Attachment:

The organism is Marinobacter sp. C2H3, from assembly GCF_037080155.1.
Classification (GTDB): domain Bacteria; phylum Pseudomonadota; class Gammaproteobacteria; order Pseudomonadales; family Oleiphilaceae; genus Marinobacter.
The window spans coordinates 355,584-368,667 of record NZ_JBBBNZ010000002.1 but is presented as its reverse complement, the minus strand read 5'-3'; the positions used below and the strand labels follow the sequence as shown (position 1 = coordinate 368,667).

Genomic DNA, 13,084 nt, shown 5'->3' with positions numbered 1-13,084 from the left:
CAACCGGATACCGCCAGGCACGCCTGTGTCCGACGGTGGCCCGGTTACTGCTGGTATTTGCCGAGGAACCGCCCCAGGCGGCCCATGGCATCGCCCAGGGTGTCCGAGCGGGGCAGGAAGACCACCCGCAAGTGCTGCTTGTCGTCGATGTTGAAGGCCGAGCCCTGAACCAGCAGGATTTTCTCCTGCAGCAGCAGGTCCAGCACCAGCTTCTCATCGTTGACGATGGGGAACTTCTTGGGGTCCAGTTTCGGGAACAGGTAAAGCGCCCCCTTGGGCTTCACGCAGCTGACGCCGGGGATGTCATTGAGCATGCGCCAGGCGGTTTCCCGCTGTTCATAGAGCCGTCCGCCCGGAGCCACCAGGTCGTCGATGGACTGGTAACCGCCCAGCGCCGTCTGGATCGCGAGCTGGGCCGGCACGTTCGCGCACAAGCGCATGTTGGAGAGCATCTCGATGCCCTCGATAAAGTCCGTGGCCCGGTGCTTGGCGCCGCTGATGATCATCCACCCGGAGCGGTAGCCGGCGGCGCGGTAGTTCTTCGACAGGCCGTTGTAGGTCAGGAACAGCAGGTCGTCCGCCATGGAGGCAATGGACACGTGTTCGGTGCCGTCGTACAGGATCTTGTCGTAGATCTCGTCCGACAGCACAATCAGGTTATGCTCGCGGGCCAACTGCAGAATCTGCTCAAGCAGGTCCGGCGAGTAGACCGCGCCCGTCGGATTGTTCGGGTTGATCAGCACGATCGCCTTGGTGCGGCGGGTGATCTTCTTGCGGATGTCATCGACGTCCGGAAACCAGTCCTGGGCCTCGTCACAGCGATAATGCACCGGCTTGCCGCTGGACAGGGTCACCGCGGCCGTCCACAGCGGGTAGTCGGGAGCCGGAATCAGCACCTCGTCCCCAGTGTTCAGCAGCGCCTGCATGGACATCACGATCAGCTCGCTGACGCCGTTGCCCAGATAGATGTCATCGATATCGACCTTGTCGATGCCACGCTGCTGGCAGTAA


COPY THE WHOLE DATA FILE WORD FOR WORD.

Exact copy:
The organism is Marinobacter sp. C2H3, from assembly GCF_037080155.1.
Classification (GTDB): domain Bacteria; phylum Pseudomonadota; class Gammaproteobacteria; order Pseudomonadales; family Oleiphilaceae; genus Marinobacter.
The window spans coordinates 355,584-368,667 of record NZ_JBBBNZ010000002.1 but is presented as its reverse complement, the minus strand read 5'-3'; the positions used below and the strand labels follow the sequence as shown (position 1 = coordinate 368,667).

Genomic DNA, 13,084 nt, shown 5'->3' with positions numbered 1-13,084 from the left:
CAACCGGATACCGCCAGGCACGCCTGTGTCCGACGGTGGCCCGGTTACTGCTGGTATTTGCCGAGGAACCGCCCCAGGCGGCCCATGGCATCGCCCAGGGTGTCCGAGCGGGGCAGGAAGACCACCCGCAAGTGCTGCTTGTCGTCGATGTTGAAGGCCGAGCCCTGAACCAGCAGGATTTTCTCCTGCAGCAGCAGGTCCAGCACCAGCTTCTCATCGTTGACGATGGGGAACTTCTTGGGGTCCAGTTTCGGGAACAGGTAAAGCGCCCCCTTGGGCTTCACGCAGCTGACGCCGGGGATGTCATTGAGCATGCGCCAGGCGGTTTCCCGCTGTTCATAGAGCCGTCCGCCCGGAGCCACCAGGTCGTCGATGGACTGGTAACCGCCCAGCGCCGTCTGGATCGCGAGCTGGGCCGGCACGTTCGCGCACAAGCGCATGTTGGAGAGCATCTCGATGCCCTCGATAAAGTCCGTGGCCCGGTGCTTGGCGCCGCTGATGATCATCCACCCGGAGCGGTAGCCGGCGGCGCGGTAGTTCTTCGACAGGCCGTTGTAGGTCAGGAACAGCAGGTCGTCCGCCATGGAGGCAATGGACACGTGTTCGGTGCCGTCGTACAGGATCTTGTCGTAGATCTCGTCCGACAGCACAATCAGGTTATGCTCGCGGGCCAACTGCAGAATCTGCTCAAGCAGGTCCGGCGAGTAGACCGCGCCCGTCGGATTGTTCGGGTTGATCAGCACGATCGCCTTGGTGCGGCGGGTGATCTTCTTGCGGATGTCATCGACGTCCGGAAACCAGTCCTGGGCCTCGTCACAGCGATAATGCACCGGCTTGCCGCTGGACAGGGTCACCGCGGCCGTCCACAGCGGGTAGTCGGGAGCCGGAATCAGCACCTCGTCCCCAGTGTTCAGCAGCGCCTGCATGGACATCACGATCAGCTCGCTGACGCCGTTGCCCAGATAGATGTCATCGATATCGACCTTGTCGATGCCACGCTGCTGGCAGTAA